Sesame Street‘s 45th season is a special one for me. It’s the season when I officially became a part of the Sesame Street universe.
I’m sure you know (as I’m sure it’s the same for you), I’ve been a Sesame Street fanatic since I was a tiny human. Big Bird was one of my first real friends. I felt like I knew Bert and Ernie personally. I thought I lived down the street from 123. But it wasn’t too long before I learned how television was made, how puppets work, and the difference between real life and the fictional playground of Sesame.
Cut ahead a few decades, and I had the rare opportunity to appear in an episode of Sesame Street as an extra. (I wrote all about it here on ToughPigs, and I hope you re-read the article!) A brief recap: I dressed as a superhero attending the Numeric Con convention and spent a couple days watching the Muppet performers hard at work on the Sesame Street set. And yes, it was just as incredible as you’d expect.
Now, I’m not dumb – I know that Sesame Street isn’t real (sorry, harsh truths there). During my time on the set, I was painfully aware that there’s no fourth wall, there are people under those puppets, and that we’re creating content for preschoolers to watch on their television sets. As much as I wanted to be on the real Street, this was as close as I’d ever get.
But now that a little more time has passed and I look back at the Numeric Con episode, I find it hard to remember the lights and the cameras. What I remember most is standing on the stoop of 123 Sesame Street and interacting with the Muppets. When I watch the episode itself, all I see is the world of the show without anything behind the curtain (or below the frame). And there I am, on the real Sesame Street.
Therefore, the fantasies I had as a child have come true. I’m a real character on Sesame Street. Somewhere – in some other universe or headcanon or fan fiction – it’s possible for someone to stand in Hooper’s Store and walk down the street and into my apartment. It’s possible for someone who looks and acts just like me to bump into a Muppet monster at the local library and sing a song about cooperation. It’s possible that the geeky fanboy who attended Numeric Con might someday return to Sesame Street.
So, what’s it like living in the world of Sesame Street? I definitely find myself getting more excited about numbers (I’m a “6” guy, myself). I can pick up any instrument and immediately know how to play it. And I don’t pay for anything at Hooper’s Store.
All in all, I’m extremely proud to have played the tiniest part in Sesame Street history, and I look forward to the next Numeric Con!
Notable Character Debut: Penelope Penguin, who may not be notable for most of us, but she’s a favorite of Leslie Carrara-Rudolph’s, and we’re just waiting for her inevitable return to the show and her quick rise to stardom.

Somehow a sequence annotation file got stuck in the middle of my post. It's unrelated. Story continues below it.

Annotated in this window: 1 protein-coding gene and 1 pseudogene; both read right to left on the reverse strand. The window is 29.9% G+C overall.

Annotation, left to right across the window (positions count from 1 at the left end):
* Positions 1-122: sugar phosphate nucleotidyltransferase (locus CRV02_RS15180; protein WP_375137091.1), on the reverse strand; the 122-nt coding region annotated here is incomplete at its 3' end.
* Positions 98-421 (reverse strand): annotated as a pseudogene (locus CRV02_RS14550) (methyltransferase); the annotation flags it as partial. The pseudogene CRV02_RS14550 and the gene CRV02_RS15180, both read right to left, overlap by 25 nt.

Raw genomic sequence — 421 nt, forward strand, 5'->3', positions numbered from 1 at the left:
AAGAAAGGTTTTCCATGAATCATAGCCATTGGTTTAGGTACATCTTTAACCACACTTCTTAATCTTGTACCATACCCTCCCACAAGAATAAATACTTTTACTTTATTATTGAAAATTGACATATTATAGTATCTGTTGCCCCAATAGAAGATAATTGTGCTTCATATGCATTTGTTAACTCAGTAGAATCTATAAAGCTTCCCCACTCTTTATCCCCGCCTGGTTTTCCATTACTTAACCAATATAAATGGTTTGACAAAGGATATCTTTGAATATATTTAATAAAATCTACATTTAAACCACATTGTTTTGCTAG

Notable Character Departure: Oh man, so many. This season contains the last new material filmed for *deep breath* Sonia Manzano (Maria), Bob McGrath (Bob), Emilio Delgado (Luis), Loretta Long (Susan), Alison Bartlett (Gina), Nitya Vidyasagar (Leela), and Ismael Cruz Córdova (Mando). It’s also the final season for Muppet performer Fran Brill and the last puppetry from Caroll Spinney (who will still provide the voice of Big Bird and Oscar for a bit longer). Thankfully, almost all of these folks will appear here and there in other Sesame Street projects including the 50th anniversary special.
MVM (Most Valuable Muppet): Cookie Monster, who stars in a slew of new parodies in the Cookie’s Crumby Pictures segment, every one of which went viral. It’s like printing money.
MVE (Most Valuable Episode): Honestly, the Numeric Con episode was a triumph. So many extras, all those great pop culture references, lots of new characters, and bonus material in the DVD. It would still be one of my most favorite Sesame things ever, even if I wasn’t in it.
Musical Highlight: The songs introducing the letter and number of the day are the catchiest earworms in recent Sesame Street history, and I’m so sorry that they’re now stuck in your head.
Best Celebrity Moment: Janelle Monet absolutely kills it in “The Power of Yet”.
One More Thing: This was the final year for Sesame Street‘s letter and number sponsors. So, I guess they’re fully funded now?
Okay, One More Thing: It’s not a part of the show itself, but this year also debuted “Big Birdman”, a spoof of the film Birdman starring Caroll Spinney in the Michael Keaton role. I co-wrote the Sesame version, and I’m technically in the video as well (when the picture frame falls, I’m hidden behind the couch and dropping it on cue). So what I’m saying is, this was a big year for me.
Click here to make a very brief cameo on the ToughPigs forum!
by Joe Hennes – Joe@ToughPigs.com